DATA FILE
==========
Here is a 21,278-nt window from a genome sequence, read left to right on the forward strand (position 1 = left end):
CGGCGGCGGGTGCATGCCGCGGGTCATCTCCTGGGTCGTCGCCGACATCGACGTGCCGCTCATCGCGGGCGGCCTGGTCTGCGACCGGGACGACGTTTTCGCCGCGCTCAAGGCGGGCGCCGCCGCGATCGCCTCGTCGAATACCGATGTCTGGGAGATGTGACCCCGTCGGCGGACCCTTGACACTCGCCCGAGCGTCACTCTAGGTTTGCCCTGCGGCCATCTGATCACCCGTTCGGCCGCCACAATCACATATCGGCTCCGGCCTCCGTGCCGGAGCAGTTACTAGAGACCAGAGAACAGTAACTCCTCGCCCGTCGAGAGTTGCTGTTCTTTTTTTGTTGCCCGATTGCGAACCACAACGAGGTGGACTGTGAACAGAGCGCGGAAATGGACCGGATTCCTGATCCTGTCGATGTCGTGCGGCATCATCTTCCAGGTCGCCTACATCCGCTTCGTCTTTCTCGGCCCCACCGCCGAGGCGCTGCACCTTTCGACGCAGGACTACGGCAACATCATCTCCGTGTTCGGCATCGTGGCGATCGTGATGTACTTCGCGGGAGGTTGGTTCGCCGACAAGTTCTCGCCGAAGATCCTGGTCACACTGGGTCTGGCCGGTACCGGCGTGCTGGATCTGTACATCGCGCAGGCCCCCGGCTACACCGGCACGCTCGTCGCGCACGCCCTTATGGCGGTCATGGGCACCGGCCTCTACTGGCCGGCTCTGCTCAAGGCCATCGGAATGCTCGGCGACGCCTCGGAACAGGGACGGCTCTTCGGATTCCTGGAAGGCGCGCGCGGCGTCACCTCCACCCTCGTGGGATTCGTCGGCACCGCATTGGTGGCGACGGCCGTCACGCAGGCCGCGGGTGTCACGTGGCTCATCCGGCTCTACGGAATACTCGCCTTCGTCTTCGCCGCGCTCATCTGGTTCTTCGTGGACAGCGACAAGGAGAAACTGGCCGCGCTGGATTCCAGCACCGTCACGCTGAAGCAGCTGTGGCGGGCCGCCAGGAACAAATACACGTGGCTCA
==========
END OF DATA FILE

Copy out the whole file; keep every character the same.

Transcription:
Here is a 21,278-nt window from a genome sequence, read left to right on the forward strand (position 1 = left end):
CGGCGGCGGGTGCATGCCGCGGGTCATCTCCTGGGTCGTCGCCGACATCGACGTGCCGCTCATCGCGGGCGGCCTGGTCTGCGACCGGGACGACGTTTTCGCCGCGCTCAAGGCGGGCGCCGCCGCGATCGCCTCGTCGAATACCGATGTCTGGGAGATGTGACCCCGTCGGCGGACCCTTGACACTCGCCCGAGCGTCACTCTAGGTTTGCCCTGCGGCCATCTGATCACCCGTTCGGCCGCCACAATCACATATCGGCTCCGGCCTCCGTGCCGGAGCAGTTACTAGAGACCAGAGAACAGTAACTCCTCGCCCGTCGAGAGTTGCTGTTCTTTTTTTGTTGCCCGATTGCGAACCACAACGAGGTGGACTGTGAACAGAGCGCGGAAATGGACCGGATTCCTGATCCTGTCGATGTCGTGCGGCATCATCTTCCAGGTCGCCTACATCCGCTTCGTCTTTCTCGGCCCCACCGCCGAGGCGCTGCACCTTTCGACGCAGGACTACGGCAACATCATCTCCGTGTTCGGCATCGTGGCGATCGTGATGTACTTCGCGGGAGGTTGGTTCGCCGACAAGTTCTCGCCGAAGATCCTGGTCACACTGGGTCTGGCCGGTACCGGCGTGCTGGATCTGTACATCGCGCAGGCCCCCGGCTACACCGGCACGCTCGTCGCGCACGCCCTTATGGCGGTCATGGGCACCGGCCTCTACTGGCCGGCTCTGCTCAAGGCCATCGGAATGCTCGGCGACGCCTCGGAACAGGGACGGCTCTTCGGATTCCTGGAAGGCGCGCGCGGCGTCACCTCCACCCTCGTGGGATTCGTCGGCACCGCATTGGTGGCGACGGCCGTCACGCAGGCCGCGGGTGTCACGTGGCTCATCCGGCTCTACGGAATACTCGCCTTCGTCTTCGCCGCGCTCATCTGGTTCTTCGTGGACAGCGACAAGGAGAAACTGGCCGCGCTGGATTCCAGCACCGTCACGCTGAAGCAGCTGTGGCGGGCCGCCAGGAACAAATACACGTGGCTCA